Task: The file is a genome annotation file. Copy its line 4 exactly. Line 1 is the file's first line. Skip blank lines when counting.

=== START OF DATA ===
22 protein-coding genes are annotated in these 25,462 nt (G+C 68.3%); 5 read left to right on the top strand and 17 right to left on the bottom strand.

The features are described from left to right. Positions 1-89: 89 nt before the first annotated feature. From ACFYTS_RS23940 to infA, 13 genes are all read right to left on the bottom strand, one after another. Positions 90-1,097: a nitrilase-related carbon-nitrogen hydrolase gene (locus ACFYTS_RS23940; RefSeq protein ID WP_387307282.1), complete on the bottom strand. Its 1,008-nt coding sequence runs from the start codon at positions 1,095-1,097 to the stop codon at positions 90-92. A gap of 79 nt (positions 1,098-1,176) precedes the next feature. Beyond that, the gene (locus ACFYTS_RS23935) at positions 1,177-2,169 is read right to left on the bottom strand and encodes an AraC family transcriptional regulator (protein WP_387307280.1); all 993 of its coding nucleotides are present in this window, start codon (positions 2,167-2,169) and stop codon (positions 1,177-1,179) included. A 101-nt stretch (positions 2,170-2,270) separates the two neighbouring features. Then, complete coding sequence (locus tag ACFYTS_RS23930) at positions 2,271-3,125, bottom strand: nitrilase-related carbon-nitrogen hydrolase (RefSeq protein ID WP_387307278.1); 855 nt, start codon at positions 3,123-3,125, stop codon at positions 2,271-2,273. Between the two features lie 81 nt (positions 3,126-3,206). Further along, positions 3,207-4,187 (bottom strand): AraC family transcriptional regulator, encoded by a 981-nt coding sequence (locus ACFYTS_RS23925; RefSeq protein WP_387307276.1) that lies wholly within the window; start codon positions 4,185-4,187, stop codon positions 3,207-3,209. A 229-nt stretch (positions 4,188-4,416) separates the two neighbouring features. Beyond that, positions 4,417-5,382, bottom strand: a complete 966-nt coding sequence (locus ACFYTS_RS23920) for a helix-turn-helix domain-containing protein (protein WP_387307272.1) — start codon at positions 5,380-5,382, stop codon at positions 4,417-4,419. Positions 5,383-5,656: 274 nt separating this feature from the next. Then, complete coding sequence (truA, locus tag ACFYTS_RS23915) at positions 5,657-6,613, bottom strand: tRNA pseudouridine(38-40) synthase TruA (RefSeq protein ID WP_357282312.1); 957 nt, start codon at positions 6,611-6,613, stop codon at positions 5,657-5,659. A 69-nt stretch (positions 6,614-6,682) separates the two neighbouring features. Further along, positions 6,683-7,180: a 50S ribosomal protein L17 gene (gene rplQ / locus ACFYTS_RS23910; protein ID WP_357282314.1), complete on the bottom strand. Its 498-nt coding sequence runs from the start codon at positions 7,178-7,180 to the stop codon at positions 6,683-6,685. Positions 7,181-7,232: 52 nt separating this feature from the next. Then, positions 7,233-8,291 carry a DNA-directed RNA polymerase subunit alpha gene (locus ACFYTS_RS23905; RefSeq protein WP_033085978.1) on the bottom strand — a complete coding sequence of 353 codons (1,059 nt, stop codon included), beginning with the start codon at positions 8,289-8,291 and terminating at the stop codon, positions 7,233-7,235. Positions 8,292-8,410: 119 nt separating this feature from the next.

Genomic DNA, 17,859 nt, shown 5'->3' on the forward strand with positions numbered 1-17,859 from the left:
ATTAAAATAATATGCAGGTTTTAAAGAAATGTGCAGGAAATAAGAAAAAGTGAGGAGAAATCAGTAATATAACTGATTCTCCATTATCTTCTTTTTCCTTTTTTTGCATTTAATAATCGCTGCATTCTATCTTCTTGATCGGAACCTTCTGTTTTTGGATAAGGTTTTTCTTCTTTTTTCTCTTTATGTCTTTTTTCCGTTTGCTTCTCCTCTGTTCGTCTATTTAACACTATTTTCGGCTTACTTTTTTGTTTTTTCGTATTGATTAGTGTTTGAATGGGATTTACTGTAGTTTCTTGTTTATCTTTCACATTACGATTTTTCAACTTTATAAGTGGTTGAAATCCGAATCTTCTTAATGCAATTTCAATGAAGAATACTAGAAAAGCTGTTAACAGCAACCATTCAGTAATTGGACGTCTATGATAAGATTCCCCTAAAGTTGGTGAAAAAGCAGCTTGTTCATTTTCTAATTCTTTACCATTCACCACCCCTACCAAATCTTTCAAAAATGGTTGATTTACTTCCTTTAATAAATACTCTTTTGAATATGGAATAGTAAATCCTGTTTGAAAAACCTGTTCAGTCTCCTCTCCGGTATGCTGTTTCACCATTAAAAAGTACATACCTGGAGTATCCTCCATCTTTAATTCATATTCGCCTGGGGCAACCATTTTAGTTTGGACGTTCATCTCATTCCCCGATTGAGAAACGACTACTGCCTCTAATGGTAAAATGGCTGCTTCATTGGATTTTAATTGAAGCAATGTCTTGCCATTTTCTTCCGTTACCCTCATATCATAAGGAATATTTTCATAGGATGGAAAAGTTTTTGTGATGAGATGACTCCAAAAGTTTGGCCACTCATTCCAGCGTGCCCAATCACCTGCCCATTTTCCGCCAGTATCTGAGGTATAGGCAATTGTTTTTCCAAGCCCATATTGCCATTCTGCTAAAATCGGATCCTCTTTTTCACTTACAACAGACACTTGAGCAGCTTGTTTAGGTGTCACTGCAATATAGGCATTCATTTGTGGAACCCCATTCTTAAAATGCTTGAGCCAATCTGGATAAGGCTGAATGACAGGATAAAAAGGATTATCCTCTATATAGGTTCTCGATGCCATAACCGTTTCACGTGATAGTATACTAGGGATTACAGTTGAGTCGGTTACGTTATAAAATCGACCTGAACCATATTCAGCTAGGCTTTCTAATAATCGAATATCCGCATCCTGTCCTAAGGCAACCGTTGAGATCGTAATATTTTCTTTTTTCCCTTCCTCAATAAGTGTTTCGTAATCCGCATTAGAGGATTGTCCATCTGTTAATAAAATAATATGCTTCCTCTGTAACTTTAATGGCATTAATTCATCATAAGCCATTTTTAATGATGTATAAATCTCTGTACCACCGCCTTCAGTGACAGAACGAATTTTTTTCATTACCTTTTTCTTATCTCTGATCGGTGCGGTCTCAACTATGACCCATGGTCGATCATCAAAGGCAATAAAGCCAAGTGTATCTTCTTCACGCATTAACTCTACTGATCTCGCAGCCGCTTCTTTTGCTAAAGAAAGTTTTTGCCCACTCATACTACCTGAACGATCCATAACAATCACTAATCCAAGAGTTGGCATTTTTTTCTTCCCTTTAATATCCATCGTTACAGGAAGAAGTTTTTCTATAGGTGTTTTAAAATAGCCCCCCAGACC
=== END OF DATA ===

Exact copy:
ATTAAAATAATATGCAGGTTTTAAAGAAATGTGCAGGAAATAAGAAAAAGTGAGGAGAAATCAGTAATATAACTGATTCTCCATTATCTTCTTTTTCCTTTTTTTGCATTTAATAATCGCTGCATTCTATCTTCTTGATCGGAACCTTCTGTTTTTGGATAAGGTTTTTCTTCTTTTTTCTCTTTATGTCTTTTTTCCGTTTGCTTCTCCTCTGTTCGTCTATTTAACACTATTTTCGGCTTACTTTTTTGTTTTTTCGTATTGATTAGTGTTTGAATGGGATTTACTGTAGTTTCTTGTTTATCTTTCACATTACGATTTTTCAACTTTATAAGTGGTTGAAATCCGAATCTTCTTAATGCAATTTCAATGAAGAATACTAGAAAAGCTGTTAACAGCAACCATTCAGTAATTGGACGTCTATGATAAGATTCCCCTAAAGTTGGTGAAAAAGCAGCTTGTTCATTTTCTAATTCTTTACCATTCACCACCCCTACCAAATCTTTCAAAAATGGTTGATTTACTTCCTTTAATAAATACTCTTTTGAATATGGAATAGTAAATCCTGTTTGAAAAACCTGTTCAGTCTCCTCTCCGGTATGCTGTTTCACCATTAAAAAGTACATACCTGGAGTATCCTCCATCTTTAATTCATATTCGCCTGGGGCAACCATTTTAGTTTGGACGTTCATCTCATTCCCCGATTGAGAAACGACTACTGCCTCTAATGGTAAAATGGCTGCTTCATTGGATTTTAATTGAAGCAATGTCTTGCCATTTTCTTCCGTTACCCTCATATCATAAGGAATATTTTCATAGGATGGAAAAGTTTTTGTGATGAGATGACTCCAAAAGTTTGGCCACTCATTCCAGCGTGCCCAATCACCTGCCCATTTTCCGCCAGTATCTGAGGTATAGGCAATTGTTTTTCCAAGCCCATATTGCCATTCTGCTAAAATCGGATCCTCTTTTTCACTTACAACAGACACTTGAGCAGCTTGTTTAGGTGTCACTGCAATATAGGCATTCATTTGTGGAACCCCATTCTTAAAATGCTTGAGCCAATCTGGATAAGGCTGAATGACAGGATAAAAAGGATTATCCTCTATATAGGTTCTCGATGCCATAACCGTTTCACGTGATAGTATACTAGGGATTACAGTTGAGTCGGTTACGTTATAAAATCGACCTGAACCATATTCAGCTAGGCTTTCTAATAATCGAATATCCGCATCCTGTCCTAAGGCAACCGTTGAGATCGTAATATTTTCTTTTTTCCCTTCCTCAATAAGTGTTTCGTAATCCGCATTAGAGGATTGTCCATCTGTTAATAAAATAATATGCTTCCTCTGTAACTTTAATGGCATTAATTCATCATAAGCCATTTTTAATGATGTATAAATCTCTGTACCACCGCCTTCAGTGACAGAACGAATTTTTTTCATTACCTTTTTCTTATCTCTGATCGGTGCGGTCTCAACTATGACCCATGGTCGATCATCAAAGGCAATAAAGCCAAGTGTATCTTCTTCACGCATTAACTCTACTGATCTCGCAGCCGCTTCTTTTGCTAAAGAAAGTTTTTGCCCACTCATACTACCTGAACGATCCATAACAATCACTAATCCAAGAGTTGGCATTTTTTTCTTCCCTTTAATATCCATCGTTACAGGAAGAAGTTTTTCTATAGGTGTTTTAAAATAGCCCCCCAGACC